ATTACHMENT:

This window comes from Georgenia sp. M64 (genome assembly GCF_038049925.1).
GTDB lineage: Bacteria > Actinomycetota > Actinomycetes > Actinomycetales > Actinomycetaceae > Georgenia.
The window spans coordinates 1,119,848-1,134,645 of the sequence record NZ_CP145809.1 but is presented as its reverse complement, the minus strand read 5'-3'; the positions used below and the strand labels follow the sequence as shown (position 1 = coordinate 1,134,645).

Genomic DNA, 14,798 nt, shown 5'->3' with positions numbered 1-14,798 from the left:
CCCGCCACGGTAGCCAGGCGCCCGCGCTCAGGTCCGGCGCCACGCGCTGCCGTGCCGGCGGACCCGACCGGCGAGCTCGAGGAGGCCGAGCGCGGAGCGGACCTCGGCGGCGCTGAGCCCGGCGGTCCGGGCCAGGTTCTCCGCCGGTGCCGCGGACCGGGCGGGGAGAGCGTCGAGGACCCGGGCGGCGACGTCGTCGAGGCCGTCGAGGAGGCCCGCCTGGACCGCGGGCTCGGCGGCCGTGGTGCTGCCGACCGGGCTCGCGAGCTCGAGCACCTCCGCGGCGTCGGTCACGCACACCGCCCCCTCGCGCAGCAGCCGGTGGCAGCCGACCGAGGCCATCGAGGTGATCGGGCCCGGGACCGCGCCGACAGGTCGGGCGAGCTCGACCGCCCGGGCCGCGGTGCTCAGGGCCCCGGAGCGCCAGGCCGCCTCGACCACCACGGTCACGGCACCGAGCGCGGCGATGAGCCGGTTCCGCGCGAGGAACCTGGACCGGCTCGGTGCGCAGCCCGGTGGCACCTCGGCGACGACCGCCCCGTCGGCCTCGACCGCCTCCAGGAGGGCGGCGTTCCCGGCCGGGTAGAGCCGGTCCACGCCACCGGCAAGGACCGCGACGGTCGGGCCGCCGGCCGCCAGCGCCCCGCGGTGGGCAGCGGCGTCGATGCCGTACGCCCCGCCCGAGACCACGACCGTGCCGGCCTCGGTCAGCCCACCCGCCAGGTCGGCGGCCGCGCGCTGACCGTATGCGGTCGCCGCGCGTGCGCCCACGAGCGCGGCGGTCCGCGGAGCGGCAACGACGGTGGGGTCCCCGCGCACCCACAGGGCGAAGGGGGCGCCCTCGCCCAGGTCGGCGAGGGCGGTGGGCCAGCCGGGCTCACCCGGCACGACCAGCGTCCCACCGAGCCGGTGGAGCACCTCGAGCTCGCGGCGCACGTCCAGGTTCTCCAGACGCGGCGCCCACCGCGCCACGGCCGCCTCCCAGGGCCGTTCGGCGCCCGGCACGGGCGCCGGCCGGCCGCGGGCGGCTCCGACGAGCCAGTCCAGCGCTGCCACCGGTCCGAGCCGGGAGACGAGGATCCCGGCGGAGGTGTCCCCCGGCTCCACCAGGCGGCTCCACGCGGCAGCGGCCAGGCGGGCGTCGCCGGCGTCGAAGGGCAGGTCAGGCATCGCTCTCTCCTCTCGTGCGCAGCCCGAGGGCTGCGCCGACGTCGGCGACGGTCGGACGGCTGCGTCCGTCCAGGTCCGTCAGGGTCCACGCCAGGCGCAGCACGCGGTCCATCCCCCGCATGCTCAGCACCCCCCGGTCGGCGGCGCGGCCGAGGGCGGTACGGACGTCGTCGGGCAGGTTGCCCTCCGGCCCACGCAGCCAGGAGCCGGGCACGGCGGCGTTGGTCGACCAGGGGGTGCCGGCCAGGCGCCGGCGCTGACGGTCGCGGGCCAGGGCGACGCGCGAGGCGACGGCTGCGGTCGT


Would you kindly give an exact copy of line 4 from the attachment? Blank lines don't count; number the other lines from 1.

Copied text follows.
Genomic DNA, 14,798 nt, shown 5'->3' with positions numbered 1-14,798 from the left: